The coronavirus pandemic can only be defeated on a global scale, and the calls for a global solution are coming from two different sides. On one hand, there are politicians such as Henry Kissinger, Gordon Brown and the modern faces of international capital such as Bill Gates. On the other, there are Chinese government officials. At first glance, this situation may cause confusion, creating the impression that representatives of the global order and Chinese officials are teamed up on the subject; many of the evaluations and assessments made on the subject point in this direction. At the Davos Summit in January 2017, Chinese President Xi Jinping paved the way for the claims that China is in support of the ongoing global system when he said: “It is true that economic globalization has created new problems, but this is no justification to write economic globalization off completely. Rather, we should adapt to and guide economic globalization, cushion its negative impact, and deliver its benefits to all countries and all nations.” In his speech, Xi continued; “Some blame economic globalization for the chaos in the world. (…) The international financial crisis is not an inevitable outcome of economic globalization; rather, it is the consequence of excessive chase of profit by financial capital and grave failure of financial regulation. Whether you like it or not, the global economy is the big ocean that you cannot escape from China must have the courage to swim in the vast ocean (…) China’s development is an opportunity for the world; China has not only benefited from economic globalization but also contributed to it.” Xi made a similar speech at the Boao Forum in April 2018, adding that “China is the defender of the international order.” After seeing many such statements and assessments from the Chinese authorities, we would be avoiding the truth to claim that China is fully against globalization. However, when we follow China’s attitude and approach in foreign policy and trade, especially in the Belt and Road Initiative, we find that the globalization that China encourages is totally different from the Western-centered example that exists to this day.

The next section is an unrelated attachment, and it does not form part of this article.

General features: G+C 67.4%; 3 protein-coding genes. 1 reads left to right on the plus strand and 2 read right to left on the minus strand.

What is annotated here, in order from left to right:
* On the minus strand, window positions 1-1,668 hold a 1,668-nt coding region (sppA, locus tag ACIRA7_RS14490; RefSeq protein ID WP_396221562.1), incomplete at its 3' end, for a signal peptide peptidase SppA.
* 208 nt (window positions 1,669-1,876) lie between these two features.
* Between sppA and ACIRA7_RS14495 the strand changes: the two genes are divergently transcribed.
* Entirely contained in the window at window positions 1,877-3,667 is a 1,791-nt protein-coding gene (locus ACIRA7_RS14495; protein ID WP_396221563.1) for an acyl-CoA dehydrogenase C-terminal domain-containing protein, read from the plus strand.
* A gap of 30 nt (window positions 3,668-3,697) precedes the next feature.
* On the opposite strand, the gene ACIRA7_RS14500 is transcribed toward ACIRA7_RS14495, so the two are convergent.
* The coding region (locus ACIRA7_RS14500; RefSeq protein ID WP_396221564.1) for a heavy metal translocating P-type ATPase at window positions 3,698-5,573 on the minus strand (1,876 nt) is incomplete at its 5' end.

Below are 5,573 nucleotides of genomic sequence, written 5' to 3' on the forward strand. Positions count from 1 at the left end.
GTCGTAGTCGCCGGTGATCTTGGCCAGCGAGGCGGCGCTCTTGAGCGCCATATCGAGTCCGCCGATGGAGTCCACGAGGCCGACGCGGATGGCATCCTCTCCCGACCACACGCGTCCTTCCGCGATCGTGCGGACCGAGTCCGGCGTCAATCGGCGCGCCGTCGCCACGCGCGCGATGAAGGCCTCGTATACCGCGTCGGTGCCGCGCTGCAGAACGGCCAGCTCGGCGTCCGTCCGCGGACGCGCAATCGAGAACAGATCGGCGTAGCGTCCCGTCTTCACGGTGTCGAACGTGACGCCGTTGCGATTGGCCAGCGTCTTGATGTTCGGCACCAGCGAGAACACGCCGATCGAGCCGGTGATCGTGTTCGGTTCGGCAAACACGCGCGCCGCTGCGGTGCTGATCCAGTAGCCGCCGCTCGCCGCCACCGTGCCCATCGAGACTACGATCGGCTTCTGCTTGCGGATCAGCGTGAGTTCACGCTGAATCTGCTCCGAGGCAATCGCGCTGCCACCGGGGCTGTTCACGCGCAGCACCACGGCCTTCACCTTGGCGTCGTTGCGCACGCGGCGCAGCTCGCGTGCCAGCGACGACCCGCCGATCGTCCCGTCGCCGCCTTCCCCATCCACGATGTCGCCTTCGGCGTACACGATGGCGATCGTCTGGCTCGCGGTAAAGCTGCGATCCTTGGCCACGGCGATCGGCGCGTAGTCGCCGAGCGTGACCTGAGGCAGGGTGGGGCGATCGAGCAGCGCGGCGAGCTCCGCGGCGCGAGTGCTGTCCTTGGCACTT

Chinese globalization according to the US

Unlike Western globalists, China is taking an approach in foreign policy that avoids interfering in the internal affairs of other countries, and is rather cooperative with the country’s centralized government instead of separatist/reactionary organizations through the Belt and Road Initiative. In terms of trade, as we have seen in the example of the African countries where, at least so far, a “win-win” model has been in effect, wherein raw materials are generated for China while the supplies the needs of the country are met in turn. On the issue of cultural interaction, China has followed a respectful approach to other cultures instead of the Western globalists desires to make the other nations of the world adopt their own values. In order to grasp, what China understands when it talks about globalization and its foreign policy, it is worth mentioning the report presented to the US Congress on March 13, 2020, under the signature of Nadege Rolland;